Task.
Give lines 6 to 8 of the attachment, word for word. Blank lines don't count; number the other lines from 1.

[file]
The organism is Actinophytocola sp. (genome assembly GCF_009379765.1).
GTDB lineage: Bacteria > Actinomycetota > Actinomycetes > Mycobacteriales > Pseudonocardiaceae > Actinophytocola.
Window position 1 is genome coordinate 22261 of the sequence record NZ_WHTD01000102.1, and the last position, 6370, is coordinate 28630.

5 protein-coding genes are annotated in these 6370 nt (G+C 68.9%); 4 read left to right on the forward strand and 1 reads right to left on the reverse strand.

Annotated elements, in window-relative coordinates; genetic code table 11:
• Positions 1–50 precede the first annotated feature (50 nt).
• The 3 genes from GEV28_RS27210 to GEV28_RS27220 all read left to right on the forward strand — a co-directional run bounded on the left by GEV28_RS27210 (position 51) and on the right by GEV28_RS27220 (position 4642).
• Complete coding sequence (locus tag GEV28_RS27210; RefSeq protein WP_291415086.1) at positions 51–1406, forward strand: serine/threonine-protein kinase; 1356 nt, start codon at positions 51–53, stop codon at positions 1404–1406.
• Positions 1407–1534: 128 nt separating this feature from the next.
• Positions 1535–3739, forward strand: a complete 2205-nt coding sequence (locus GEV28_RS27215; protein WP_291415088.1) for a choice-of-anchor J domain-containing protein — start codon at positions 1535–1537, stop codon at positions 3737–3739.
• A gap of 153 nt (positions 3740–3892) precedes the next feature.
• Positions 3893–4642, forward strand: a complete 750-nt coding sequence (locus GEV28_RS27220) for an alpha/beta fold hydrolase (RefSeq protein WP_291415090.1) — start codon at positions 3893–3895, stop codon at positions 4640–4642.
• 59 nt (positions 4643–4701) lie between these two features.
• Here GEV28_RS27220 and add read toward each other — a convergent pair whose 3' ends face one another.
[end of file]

• Positions 1–50 precede the first annotated feature (50 nt).
• The 3 genes from GEV28_RS27210 to GEV28_RS27220 all read left to right on the forward strand — a co-directional run bounded on the left by GEV28_RS27210 (position 51) and on the right by GEV28_RS27220 (position 4642).
• Complete coding sequence (locus tag GEV28_RS27210; RefSeq protein WP_291415086.1) at positions 51–1406, forward strand: serine/threonine-protein kinase; 1356 nt, start codon at positions 51–53, stop codon at positions 1404–1406.